The role of general anxiety in the MAattitudesperformance association
The Cholesky decomposition presented in Fig. 4 was repeated including general anxiety, in order to test whether the observed genetic and environmental associations between MA and mathematics attitudes and performance could be accounted for by general anxiety. Results (Table S9) indicated that general anxiety accounted for 22% of the genetic variance and 4% of the environmental variance in MA. However, after accounting for general anxiety, the genetic and environmental associations between MA, attitudes and performance remained mostly unchanged.
Discussion
The present investigation was the first to adopt a genetically informative framework to explore the genetic and environmental overlap between anxiety, selfefficacy, interest and performance in the domain of mathematics, and the role of general anxiety in accounting for the observed associations. The results showed a substantial genetic overlap between all mathematicsrelated traits. This shared genetic variance was largely independent from general anxiety.
The first aim of the study was to explore whether MA was similarly associated with different measures of mathematics attitudes. Results indicated that similar effect sizes characterised the negative associations between MA and mathematics selfefficacy and interest. More than one third of the genetic variance in MA overlapped with mathematics selfefficacy and interest. In contrast, environmental effects across MA, and attitudes towards mathematics were mostly specific to each measure.
These results show that a high degree of generality characterizes the genetic overlap between MA, interest and selfefficacy, as largely overlapping genetic effects were found to contribute to variation in all constructs. On the other hand, the environmental links between MA and interest and selfefficacy were found to be largely specific to each construct, and to include individualspecific, or stochastic processes (including measurement error), which are encompassed by nonshared environmental variance, rather than familywide characteristics which are subsumed under shared environmental effects. In fact, the majority of the nonshared environmental links were specific to the pairwise associations between MA and selfefficacy and MA and interest, and not shared across the three constructs.
Different environmental experiences, such as different classrooms, teachers, peers, life events, or perception of parental involvement and socioeconomic status, could all play a role in explaining these observed nonshared environmental associations. Evidence of an overlap between environmental factors across measures of mathematics attitudes and anxiety is consistent with research showing that the classroom learning environment is similarly associated with both MA and mathematics selfefficacy^{51}. Future research is needed to identify the environmental factors that link MA to selfefficacy but not interest, and vice versa.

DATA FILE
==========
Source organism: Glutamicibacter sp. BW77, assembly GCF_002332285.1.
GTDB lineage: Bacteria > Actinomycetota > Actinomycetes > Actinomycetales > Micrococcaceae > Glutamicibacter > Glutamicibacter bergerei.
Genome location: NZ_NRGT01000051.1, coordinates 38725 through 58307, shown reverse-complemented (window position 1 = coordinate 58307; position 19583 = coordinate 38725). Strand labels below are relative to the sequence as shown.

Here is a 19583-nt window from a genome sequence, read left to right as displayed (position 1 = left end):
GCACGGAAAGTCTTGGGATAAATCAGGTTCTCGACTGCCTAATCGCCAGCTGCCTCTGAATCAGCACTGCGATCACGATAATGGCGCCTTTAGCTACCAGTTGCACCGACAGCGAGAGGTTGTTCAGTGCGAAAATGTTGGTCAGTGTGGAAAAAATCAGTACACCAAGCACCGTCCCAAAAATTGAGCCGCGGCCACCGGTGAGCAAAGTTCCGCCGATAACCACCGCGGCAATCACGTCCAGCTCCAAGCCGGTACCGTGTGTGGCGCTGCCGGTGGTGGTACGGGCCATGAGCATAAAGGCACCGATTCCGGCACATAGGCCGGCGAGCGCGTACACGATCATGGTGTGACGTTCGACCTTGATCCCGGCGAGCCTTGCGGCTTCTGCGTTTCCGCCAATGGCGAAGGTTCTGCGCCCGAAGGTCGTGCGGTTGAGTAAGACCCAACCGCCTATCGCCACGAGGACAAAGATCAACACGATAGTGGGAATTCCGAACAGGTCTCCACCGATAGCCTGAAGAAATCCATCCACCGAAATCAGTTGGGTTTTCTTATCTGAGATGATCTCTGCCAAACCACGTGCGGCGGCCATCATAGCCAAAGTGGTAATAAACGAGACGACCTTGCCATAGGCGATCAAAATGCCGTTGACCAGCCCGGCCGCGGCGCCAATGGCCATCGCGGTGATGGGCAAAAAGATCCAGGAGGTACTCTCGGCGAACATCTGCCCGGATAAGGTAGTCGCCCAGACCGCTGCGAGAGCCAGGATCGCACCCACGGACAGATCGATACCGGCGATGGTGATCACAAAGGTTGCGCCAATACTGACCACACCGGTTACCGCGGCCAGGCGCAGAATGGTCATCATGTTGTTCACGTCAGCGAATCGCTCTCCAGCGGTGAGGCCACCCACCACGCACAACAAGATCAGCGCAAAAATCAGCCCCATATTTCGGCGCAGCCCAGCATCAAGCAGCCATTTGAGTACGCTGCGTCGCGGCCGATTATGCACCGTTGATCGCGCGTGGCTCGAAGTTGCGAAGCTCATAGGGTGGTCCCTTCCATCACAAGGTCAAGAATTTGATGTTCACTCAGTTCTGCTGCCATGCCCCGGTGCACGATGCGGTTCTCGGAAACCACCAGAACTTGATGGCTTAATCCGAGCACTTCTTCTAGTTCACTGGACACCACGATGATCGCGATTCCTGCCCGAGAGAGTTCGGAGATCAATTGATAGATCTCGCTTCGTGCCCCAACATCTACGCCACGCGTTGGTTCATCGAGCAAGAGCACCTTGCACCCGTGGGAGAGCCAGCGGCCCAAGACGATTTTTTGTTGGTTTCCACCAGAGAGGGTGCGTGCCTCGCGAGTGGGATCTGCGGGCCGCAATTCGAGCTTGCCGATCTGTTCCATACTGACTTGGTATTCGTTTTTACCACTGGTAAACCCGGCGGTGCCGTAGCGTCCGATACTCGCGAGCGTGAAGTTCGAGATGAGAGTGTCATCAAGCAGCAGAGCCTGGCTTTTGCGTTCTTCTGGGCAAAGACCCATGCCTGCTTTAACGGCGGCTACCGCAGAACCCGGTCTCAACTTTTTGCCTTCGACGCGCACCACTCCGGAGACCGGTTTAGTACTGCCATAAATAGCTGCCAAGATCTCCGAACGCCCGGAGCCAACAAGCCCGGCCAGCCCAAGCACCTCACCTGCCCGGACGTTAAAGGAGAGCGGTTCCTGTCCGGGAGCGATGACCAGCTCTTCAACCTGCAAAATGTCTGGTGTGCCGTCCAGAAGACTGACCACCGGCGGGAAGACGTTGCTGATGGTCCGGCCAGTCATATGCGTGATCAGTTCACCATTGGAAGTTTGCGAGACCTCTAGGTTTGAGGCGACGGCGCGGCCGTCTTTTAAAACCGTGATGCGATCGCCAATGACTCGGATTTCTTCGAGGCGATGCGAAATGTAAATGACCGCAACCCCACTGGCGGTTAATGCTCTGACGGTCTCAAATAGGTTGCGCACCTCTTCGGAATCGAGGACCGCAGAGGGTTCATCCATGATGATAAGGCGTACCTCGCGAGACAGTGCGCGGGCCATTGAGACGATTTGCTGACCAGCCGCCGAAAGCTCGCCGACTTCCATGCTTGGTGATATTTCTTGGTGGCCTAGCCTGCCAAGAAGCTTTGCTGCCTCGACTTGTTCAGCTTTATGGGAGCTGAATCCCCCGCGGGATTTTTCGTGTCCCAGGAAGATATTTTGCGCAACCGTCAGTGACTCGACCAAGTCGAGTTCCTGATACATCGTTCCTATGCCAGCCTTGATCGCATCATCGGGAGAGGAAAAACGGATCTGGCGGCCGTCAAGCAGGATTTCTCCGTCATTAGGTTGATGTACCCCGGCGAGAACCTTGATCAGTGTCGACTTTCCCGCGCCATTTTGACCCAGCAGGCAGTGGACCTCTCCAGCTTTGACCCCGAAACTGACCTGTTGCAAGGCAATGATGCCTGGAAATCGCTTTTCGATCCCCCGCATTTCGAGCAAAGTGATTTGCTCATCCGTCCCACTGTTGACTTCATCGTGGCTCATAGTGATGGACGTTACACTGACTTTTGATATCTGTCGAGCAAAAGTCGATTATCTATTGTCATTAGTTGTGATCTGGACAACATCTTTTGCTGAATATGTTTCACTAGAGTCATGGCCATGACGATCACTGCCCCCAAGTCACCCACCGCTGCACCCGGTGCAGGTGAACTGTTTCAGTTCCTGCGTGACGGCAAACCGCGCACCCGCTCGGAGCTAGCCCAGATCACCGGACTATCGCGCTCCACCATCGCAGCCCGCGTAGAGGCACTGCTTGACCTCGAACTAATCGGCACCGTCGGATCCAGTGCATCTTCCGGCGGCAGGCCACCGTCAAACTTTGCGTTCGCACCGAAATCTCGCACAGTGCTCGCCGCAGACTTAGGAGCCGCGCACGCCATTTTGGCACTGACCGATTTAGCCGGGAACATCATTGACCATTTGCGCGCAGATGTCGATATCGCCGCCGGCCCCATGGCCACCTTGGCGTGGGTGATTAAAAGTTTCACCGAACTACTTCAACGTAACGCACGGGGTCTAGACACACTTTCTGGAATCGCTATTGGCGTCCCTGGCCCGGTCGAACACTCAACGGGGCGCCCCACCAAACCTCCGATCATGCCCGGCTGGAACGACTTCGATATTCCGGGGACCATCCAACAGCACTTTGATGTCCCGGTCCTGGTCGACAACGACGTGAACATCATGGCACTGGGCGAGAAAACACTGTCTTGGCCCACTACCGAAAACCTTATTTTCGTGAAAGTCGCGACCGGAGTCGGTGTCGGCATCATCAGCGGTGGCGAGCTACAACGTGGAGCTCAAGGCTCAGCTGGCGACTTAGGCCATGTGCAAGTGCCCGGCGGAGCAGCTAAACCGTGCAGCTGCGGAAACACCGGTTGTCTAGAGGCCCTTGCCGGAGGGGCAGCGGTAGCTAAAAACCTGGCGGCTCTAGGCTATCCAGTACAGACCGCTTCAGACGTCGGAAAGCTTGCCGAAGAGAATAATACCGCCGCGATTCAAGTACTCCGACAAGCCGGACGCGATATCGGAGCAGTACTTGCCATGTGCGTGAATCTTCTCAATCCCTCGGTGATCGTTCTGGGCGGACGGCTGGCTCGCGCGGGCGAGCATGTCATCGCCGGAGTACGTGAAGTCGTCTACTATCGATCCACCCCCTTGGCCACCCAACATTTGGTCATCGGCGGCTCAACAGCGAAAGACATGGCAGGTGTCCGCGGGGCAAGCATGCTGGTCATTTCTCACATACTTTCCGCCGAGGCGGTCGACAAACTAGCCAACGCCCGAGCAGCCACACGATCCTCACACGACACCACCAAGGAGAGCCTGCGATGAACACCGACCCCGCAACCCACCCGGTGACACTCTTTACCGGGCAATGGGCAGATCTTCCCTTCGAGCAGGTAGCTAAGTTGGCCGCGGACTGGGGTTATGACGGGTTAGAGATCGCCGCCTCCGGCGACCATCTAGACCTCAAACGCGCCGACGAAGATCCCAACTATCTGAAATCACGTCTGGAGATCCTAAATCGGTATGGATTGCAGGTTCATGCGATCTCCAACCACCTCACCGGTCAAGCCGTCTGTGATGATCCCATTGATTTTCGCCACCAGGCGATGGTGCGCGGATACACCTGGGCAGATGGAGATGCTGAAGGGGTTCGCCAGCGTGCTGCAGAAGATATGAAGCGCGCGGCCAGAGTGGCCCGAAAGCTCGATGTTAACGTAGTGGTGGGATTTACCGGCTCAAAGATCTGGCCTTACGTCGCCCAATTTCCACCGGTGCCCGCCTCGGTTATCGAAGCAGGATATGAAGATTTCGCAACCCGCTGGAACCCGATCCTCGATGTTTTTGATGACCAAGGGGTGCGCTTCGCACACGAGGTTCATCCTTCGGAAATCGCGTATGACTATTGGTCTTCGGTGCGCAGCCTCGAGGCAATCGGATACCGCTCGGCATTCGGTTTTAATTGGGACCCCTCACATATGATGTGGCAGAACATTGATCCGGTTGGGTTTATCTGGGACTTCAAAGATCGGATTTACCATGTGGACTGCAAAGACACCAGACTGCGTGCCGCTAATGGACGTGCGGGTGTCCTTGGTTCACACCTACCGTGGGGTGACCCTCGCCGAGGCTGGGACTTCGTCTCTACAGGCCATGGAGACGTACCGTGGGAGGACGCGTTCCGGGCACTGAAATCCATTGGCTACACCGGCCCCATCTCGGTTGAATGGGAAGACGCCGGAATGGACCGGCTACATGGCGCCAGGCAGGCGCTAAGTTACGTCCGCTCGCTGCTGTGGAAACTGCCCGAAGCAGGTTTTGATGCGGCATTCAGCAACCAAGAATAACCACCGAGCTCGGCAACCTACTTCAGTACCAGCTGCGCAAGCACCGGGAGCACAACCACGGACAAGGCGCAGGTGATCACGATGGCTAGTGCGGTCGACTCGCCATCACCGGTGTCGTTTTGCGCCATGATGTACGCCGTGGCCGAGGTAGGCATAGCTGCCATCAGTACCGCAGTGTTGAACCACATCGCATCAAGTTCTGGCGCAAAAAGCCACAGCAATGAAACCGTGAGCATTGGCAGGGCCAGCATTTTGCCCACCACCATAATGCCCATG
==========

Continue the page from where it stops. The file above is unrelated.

The second aim of the study was to explore the common genetic and environmental variance across MA and multiple measures of mathematics attitudes and performance. Common genetic factors were observed to characterize the etiology of all mathematicsrelated traits. MA accounted for more than one third of the genetic variance in mathematics attitudes and between one third and half of the genetic variance in mathematics performance. In turn, measures of mathematics performance accounted for three quarters of the genetic variance in MA. These differences in the proportion of heritability accounted for by MA and mathematics performance likely reflect the difference in heritability between the measures. MA, as it is often observed for selfreported constructs^{52,53}, is moderately heritable, while the heritability of mathematics performance is more substantial. Longitudinal studies in genetically informative samples (e.g.^{54}) are needed to investigate causal directions between constructs.
A significant genetic association between mathematics attitudes, particularly selfefficacy, and performance beyond MA was observed. The only exception was approximate number sense, which shared a very small proportion of its genetic variance with all measures of mathematics affect. The negligible association between approximate number sense and MA is in line with previous evidence^{27}. Moreover, our findings suggest that MA is particularly linked to numerical tasks that involve learned symbolic representations of discrete quantities, rather than approximate representations^{40}. The lack of a shared genetic etiology between measures of mathematics affect and approximate number sense suggests that basic approximate numerical skills are unlikely to function as a cognitive precursor of the negative association observed between MA and performance.